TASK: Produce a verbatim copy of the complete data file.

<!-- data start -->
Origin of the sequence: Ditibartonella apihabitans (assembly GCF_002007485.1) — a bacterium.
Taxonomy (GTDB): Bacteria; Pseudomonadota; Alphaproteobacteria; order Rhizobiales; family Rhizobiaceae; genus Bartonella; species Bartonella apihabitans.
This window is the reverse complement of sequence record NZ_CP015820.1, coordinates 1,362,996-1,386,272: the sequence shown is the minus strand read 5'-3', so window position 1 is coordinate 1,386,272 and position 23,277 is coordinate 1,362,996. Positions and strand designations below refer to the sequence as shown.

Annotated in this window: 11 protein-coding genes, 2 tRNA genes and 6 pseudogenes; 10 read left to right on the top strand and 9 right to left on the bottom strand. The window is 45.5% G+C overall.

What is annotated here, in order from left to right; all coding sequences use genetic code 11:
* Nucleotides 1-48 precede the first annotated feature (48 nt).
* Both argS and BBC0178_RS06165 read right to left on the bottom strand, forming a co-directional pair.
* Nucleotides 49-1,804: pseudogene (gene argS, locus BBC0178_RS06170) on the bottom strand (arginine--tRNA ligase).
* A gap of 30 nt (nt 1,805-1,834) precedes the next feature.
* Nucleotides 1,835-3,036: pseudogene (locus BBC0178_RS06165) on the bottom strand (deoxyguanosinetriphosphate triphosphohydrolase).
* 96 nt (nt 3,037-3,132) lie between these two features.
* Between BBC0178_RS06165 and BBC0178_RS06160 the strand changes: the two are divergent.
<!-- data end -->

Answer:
Origin of the sequence: Ditibartonella apihabitans (assembly GCF_002007485.1) — a bacterium.
Taxonomy (GTDB): Bacteria; Pseudomonadota; Alphaproteobacteria; order Rhizobiales; family Rhizobiaceae; genus Bartonella; species Bartonella apihabitans.
This window is the reverse complement of sequence record NZ_CP015820.1, coordinates 1,362,996-1,386,272: the sequence shown is the minus strand read 5'-3', so window position 1 is coordinate 1,386,272 and position 23,277 is coordinate 1,362,996. Positions and strand designations below refer to the sequence as shown.

Annotated in this window: 11 protein-coding genes, 2 tRNA genes and 6 pseudogenes; 10 read left to right on the top strand and 9 right to left on the bottom strand. The window is 45.5% G+C overall.

What is annotated here, in order from left to right; all coding sequences use genetic code 11:
* Nucleotides 1-48 precede the first annotated feature (48 nt).
* Both argS and BBC0178_RS06165 read right to left on the bottom strand, forming a co-directional pair.
* Nucleotides 49-1,804: pseudogene (gene argS, locus BBC0178_RS06170) on the bottom strand (arginine--tRNA ligase).
* A gap of 30 nt (nt 1,805-1,834) precedes the next feature.
* Nucleotides 1,835-3,036: pseudogene (locus BBC0178_RS06165) on the bottom strand (deoxyguanosinetriphosphate triphosphohydrolase).
* 96 nt (nt 3,037-3,132) lie between these two features.
* Between BBC0178_RS06165 and BBC0178_RS06160 the strand changes: the two are divergent.